Large pharmaceutical companies often advise those who are aiming for R&D roles to contact them towards the end of their undergraduate degree and maintain links throughout their further studies so they can stay informed about what employers are looking for.

Qualifications

There are many roles available across the biotechnology sector and some, particularly those in R&D, will have specific degree subject requirements. 

In general, desirable degree subjects include microbiology, biochemistry, molecular biology, genetics, immunology, biological and chemical engineering.

Research roles will almost always require a postgraduate qualification, often a PhD. Some of the subject areas you could study at postgraduate level include:
  • bioengineering
  • industrial biotechnology
  • molecular microbiology
  • synthetic biology
  • biopharmaceuticals and enterprise
  • medical biotechnology
  • bioinformatics
  • plant biotechnology
  • animal biotechnology
  • regenerative therapies
  • environmental biotechnology
 

Skills

Specific skills requirements will be role dependent, but in general employers will be looking for:

  • evidence of your interest in science
  • curiosity and a receptiveness to new ideas
  • strong data analysis and problem-solving skills
  • a high level of accuracy and attention to detail
  • strong communication skills and the ability to work in a multidisciplinary team
  • networking skills, with the ability to build effective relationships
  • commercial awareness

Recruitment processes

Some of the larger organisations run formal graduate recruitment programmes, e.g. AstraZeneca or the NHS Scientist Training Programme, but as so many of the employers are small companies, their recruitment processes are often less formal.

Networking can play an important role in your job search. Joining relevant online networks such as LinkedIn or Facebook could be an excellent way to identify potential employers, participate in discussions, make useful contacts and find out about upcoming vacancies.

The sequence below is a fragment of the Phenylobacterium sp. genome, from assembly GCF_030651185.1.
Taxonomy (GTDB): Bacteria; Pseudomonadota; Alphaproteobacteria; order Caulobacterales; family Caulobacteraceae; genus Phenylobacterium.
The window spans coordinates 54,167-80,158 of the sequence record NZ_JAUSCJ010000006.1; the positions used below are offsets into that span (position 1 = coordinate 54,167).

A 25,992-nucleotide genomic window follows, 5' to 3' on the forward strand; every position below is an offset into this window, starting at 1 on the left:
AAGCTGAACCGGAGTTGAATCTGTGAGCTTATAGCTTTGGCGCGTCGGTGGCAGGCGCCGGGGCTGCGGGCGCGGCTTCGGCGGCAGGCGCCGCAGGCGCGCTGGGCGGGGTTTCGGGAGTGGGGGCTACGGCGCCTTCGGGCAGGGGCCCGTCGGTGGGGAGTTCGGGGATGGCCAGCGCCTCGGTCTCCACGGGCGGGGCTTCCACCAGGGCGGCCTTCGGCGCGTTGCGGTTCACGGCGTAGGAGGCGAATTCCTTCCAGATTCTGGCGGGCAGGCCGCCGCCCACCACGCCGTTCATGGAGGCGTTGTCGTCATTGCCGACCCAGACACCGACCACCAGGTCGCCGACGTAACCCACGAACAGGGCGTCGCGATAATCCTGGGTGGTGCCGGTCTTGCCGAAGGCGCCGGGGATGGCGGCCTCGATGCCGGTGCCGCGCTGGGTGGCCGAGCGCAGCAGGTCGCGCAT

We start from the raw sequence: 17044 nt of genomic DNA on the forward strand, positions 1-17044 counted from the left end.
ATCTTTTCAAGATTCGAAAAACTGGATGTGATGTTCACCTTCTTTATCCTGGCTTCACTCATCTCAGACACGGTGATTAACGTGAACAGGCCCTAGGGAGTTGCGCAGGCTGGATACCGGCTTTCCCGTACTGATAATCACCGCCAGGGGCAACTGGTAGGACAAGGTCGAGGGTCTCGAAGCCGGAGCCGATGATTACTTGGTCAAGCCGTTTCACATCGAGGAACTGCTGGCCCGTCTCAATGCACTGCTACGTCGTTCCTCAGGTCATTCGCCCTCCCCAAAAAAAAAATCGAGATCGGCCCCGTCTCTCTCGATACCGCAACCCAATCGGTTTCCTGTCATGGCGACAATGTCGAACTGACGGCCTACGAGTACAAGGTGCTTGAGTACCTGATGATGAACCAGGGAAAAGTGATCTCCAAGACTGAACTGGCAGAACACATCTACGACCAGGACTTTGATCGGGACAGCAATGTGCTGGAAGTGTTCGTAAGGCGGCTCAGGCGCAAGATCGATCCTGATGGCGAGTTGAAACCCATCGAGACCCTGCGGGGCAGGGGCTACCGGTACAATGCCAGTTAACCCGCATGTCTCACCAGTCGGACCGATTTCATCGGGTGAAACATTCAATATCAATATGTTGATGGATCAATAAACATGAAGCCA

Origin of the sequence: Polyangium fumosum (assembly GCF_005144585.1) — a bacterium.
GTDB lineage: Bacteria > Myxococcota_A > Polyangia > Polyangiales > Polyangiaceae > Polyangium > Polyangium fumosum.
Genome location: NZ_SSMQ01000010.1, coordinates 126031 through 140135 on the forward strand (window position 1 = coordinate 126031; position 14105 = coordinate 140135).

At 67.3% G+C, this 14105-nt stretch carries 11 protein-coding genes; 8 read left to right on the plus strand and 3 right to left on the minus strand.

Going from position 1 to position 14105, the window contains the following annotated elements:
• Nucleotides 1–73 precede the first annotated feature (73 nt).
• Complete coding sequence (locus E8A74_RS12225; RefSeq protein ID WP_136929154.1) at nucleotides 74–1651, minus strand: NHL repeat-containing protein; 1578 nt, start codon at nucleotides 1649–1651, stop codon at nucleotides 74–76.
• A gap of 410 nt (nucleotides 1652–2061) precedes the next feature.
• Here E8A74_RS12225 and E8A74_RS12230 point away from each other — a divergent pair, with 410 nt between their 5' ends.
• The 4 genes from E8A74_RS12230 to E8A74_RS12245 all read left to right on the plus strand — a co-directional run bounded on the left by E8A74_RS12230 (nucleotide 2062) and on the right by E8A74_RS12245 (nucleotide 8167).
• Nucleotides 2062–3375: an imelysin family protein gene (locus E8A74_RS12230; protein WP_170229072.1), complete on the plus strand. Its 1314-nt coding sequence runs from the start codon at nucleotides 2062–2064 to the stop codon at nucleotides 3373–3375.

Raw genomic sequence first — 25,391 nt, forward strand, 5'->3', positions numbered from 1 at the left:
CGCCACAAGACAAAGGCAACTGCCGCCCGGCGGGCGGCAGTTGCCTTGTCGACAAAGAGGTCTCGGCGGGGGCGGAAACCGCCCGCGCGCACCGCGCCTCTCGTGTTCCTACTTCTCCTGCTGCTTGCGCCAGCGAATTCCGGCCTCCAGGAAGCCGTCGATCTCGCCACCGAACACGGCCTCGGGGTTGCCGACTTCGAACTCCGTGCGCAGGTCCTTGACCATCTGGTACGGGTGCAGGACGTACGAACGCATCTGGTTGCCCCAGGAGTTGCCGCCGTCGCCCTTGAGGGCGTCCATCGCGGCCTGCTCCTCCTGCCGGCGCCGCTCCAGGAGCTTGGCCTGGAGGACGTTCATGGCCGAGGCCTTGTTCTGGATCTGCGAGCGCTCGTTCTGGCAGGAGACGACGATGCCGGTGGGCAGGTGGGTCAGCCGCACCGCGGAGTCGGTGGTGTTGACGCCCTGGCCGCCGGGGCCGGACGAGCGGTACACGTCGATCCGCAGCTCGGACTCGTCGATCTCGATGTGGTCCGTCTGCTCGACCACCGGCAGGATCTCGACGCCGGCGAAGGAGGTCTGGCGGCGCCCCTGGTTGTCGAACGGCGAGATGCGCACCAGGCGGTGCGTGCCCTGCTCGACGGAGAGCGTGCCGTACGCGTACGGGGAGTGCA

Visit our networking page to find out more about networking effectively.

If you can identify a small number of companies working in fields that particularly interest you, make contact to find out more about them and consider sending in a speculative application.

Commercial research organisations often use recruitment agencies.

Vacancy sources

My Career 
Our source of vacancies from local, national and international companies and organisations

Specialist recruitment agencies are a good source of vacancies. Use the search term 'biotechnology' to start your search. Scientific agencies include:

Science Recruitment Group

Lab Support

Matchtech

Jobs in Science

Access Science Jobs

CK Science

Cranleigh Scientific

To identify other agencies, use the Recruitment and Employment Confederation's 'Find an Agency' tool, searchable under a number of criteria, including sector and region.

The following sites may be useful:

New Scientist

Nature

Jobs.ac.uk

Royal Society of Chemistry

 

Finding work experience

Internship programmes are offered by many of the larger employers, but a speculative approach will be more effective with smaller companies.

Networking is key as this will allow you to find out more about the industry and make contacts that could help you to secure work experience.

There are a number of places where you might start your search for internships and placements.

 

Your next steps 

  • Identify a relevant online forum, perhaps on LinkedIn, look for a topic that interests you and join in with the discussion. This could be a useful starting point for your networking
  • Join any relevant University societies and look for opportunities to get more involved with relevant research within your department
  • Look at relevant journals and identify where the cutting-edge research that interests you is currently taking place. Find out more about how they recruit and what their requirements are. Perhaps you could arrange some vacation work experience or to work shadow one of their researchers for a few days
  • Look for internship and placement programmes that you could apply to – any industrial experience will be valuable whatever you eventually decide to specialise in
  • Research different roles and try to decide whether you want to pursue a scientific research career, or whether one of the other roles, e.g. medical communications, would suit you better. Make an appointment with a careers adviser to help you make that decision
  • Investigate masters courses and PhD opportunities early so you can be clear about how they will enhance your future applications. Talk to course providers about course content and to potential future employers to gauge their opinions and preferences
  • Build your network of contacts and ask them for advice about your future choices.